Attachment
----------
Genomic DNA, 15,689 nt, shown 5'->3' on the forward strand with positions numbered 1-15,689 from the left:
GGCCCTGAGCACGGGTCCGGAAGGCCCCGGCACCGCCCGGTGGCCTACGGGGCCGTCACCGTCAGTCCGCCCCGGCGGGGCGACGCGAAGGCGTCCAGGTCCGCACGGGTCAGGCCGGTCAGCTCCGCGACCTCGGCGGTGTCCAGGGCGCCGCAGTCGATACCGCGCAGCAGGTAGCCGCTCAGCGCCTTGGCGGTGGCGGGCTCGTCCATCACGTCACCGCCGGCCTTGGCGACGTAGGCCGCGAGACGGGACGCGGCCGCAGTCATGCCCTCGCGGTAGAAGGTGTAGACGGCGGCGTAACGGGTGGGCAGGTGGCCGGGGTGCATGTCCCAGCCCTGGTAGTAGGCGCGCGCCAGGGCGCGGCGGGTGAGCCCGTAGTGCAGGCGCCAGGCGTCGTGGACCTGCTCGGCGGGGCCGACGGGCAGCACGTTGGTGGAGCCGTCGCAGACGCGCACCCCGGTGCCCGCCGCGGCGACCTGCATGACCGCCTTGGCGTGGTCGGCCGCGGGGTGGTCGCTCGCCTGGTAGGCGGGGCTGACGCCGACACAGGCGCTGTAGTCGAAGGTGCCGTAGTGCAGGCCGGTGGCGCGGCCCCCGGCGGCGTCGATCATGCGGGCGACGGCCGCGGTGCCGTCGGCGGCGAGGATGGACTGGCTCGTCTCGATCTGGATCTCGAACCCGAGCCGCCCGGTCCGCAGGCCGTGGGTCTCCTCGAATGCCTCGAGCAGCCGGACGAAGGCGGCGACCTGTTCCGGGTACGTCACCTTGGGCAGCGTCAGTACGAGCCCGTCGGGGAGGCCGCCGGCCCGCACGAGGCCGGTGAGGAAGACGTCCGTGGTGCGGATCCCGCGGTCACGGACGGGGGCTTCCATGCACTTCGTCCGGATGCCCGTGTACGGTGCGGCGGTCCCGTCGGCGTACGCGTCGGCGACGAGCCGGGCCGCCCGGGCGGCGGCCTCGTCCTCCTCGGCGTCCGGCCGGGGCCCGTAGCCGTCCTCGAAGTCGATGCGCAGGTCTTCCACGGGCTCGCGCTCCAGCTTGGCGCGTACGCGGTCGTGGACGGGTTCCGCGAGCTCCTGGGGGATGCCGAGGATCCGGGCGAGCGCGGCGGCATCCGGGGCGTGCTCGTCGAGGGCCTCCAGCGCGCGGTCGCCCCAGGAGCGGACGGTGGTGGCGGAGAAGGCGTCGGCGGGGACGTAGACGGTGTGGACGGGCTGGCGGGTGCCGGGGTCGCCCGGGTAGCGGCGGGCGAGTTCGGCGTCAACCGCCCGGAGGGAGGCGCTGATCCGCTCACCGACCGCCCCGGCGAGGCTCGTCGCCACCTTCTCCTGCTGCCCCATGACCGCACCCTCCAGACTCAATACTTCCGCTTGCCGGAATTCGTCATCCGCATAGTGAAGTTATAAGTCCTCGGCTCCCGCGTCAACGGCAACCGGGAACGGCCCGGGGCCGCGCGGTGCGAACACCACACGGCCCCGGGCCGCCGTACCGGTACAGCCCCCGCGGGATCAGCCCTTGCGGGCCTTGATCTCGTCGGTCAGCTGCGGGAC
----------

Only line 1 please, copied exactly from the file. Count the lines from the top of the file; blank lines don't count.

Genomic DNA, 15,689 nt, shown 5'->3' on the forward strand with positions numbered 1-15,689 from the left: